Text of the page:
A community college professor teaches students at community colleges and sometimes universities, providing them with both theoretical knowledge as well as assistance in the practical tasks. The job of a community college professor is usually more involved than that of a regular teacher, as the subjects taught in college are more complicated and demanding than those in elementary or high school. Typically, a college will have several different ranks for their professors, starting from instructors, and moving upwards to assistants and professors.

To become a professor at a community college, a Doctorate in the specific subject of studies is an absolute requirement. Even though some colleges are willing to hire candidates with only a Master’s degree, they usually expect those employees to finish their Doctorate in a certain amount of time in order to continue working and be eligible for promotion. As with any teaching position, good personal skills are required too, in order to be able to efficiently communicate with students and work out problems with them.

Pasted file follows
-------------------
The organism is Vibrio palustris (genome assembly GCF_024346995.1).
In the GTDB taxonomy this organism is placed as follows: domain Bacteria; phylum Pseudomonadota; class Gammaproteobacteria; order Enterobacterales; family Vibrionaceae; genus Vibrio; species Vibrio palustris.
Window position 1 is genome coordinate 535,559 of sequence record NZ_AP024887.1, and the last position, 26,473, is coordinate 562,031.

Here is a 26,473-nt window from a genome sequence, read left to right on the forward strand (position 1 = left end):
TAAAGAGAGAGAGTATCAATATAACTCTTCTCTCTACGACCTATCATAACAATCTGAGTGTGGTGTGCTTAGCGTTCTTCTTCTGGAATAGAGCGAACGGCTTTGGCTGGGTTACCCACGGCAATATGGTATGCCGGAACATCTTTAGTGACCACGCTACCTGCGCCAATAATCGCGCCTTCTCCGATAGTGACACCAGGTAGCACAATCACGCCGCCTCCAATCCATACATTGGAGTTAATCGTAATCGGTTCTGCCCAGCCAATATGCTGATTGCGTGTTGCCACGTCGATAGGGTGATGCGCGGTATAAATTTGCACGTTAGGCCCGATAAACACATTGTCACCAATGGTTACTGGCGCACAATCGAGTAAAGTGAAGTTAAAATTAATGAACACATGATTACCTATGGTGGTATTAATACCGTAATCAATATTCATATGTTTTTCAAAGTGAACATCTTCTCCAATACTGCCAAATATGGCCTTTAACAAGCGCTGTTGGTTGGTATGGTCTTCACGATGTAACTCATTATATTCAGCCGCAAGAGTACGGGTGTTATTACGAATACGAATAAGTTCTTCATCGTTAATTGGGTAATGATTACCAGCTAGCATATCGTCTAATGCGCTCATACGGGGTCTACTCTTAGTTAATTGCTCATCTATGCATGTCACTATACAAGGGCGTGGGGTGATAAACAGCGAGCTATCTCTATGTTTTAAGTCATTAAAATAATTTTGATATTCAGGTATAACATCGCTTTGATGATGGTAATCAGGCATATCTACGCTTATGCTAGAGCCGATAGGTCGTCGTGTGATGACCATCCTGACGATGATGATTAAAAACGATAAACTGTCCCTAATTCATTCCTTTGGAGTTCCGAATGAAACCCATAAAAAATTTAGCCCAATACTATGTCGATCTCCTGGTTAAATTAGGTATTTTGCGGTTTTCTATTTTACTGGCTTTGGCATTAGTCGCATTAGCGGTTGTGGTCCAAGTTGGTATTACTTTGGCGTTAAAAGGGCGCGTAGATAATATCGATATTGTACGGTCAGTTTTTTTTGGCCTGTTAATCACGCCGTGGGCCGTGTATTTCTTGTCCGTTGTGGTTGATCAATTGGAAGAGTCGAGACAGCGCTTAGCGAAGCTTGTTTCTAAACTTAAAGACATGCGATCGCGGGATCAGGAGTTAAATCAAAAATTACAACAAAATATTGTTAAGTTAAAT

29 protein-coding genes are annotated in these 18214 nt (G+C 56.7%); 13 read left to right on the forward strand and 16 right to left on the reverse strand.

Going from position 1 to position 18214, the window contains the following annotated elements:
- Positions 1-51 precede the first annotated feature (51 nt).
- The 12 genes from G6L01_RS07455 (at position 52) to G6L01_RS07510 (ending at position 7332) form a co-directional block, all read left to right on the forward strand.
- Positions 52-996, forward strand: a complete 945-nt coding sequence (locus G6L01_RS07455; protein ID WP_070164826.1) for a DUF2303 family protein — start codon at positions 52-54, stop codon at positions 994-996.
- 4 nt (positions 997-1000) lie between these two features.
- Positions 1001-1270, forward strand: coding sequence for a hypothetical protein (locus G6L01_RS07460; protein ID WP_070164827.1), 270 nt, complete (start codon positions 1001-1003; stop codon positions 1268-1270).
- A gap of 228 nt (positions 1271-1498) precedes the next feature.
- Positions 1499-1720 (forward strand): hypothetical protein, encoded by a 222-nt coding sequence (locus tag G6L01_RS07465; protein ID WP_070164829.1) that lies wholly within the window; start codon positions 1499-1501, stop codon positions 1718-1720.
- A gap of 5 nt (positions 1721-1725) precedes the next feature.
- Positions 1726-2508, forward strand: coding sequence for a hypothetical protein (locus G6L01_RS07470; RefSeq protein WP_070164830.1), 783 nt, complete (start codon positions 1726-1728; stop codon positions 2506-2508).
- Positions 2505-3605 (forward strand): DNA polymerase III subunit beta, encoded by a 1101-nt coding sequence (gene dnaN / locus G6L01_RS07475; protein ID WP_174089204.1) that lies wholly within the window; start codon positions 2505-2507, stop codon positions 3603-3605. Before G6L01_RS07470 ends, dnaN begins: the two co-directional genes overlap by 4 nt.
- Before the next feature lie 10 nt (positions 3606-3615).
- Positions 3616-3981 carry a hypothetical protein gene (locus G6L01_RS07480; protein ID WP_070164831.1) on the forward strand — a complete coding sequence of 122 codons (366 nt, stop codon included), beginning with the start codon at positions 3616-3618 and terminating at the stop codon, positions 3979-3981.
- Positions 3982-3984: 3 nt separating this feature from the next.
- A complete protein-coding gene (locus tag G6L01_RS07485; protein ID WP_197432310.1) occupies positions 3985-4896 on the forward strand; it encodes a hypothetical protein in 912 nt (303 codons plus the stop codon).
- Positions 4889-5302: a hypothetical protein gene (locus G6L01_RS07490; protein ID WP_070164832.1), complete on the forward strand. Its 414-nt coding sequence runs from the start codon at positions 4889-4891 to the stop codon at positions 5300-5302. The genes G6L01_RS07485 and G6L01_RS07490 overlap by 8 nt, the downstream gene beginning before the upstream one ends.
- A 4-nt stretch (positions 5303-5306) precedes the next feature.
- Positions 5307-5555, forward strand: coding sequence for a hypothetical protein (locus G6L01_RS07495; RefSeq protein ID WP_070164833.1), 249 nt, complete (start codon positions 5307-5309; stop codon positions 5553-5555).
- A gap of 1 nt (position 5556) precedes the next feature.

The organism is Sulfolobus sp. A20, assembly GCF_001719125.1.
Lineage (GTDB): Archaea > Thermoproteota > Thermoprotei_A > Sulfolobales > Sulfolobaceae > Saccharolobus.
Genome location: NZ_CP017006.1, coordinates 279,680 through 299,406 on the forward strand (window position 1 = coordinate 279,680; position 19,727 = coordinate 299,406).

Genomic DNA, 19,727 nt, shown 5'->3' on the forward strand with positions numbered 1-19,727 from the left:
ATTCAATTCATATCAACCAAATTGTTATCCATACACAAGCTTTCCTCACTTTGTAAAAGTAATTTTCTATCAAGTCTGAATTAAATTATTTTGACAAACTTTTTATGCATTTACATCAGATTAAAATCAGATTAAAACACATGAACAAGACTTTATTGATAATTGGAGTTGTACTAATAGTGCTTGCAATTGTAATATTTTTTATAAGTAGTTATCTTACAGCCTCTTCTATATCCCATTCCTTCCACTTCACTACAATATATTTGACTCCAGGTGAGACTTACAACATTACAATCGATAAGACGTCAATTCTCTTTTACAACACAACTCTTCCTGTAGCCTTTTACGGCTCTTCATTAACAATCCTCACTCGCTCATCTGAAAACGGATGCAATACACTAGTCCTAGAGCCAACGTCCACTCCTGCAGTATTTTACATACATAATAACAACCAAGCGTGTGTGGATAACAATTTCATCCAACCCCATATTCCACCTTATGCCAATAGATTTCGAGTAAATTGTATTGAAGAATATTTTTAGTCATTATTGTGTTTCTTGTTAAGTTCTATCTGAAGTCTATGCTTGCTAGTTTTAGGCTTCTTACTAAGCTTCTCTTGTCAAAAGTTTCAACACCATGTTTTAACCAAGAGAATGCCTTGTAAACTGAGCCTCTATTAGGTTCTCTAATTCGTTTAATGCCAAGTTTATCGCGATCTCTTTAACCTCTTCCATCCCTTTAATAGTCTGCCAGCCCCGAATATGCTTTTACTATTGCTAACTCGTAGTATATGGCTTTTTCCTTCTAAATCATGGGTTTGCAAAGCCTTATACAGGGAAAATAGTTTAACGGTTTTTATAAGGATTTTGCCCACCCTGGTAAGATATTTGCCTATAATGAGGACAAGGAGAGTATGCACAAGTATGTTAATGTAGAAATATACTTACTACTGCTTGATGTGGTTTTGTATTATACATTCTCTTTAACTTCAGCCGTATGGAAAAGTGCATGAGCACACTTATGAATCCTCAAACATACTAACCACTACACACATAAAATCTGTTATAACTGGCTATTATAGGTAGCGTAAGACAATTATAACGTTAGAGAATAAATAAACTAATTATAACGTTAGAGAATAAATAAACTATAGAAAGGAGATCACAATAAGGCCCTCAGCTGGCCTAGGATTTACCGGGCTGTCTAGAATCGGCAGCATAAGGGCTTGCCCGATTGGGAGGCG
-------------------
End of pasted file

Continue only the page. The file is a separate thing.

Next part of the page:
Community college professors can receive very high annual salaries (for the educational sector, at least). The median salary for 2009 was $76,000, and some of the more experienced and renowned professors receive salaries of up to $130,000. The salary is also directly affected by the subject being taught by the professor, though the effects are rather different from what most would expect, with arts professors being compensated better as a whole than those teaching science-related subjects. Experience plays a major part in determining the salary of a college professor.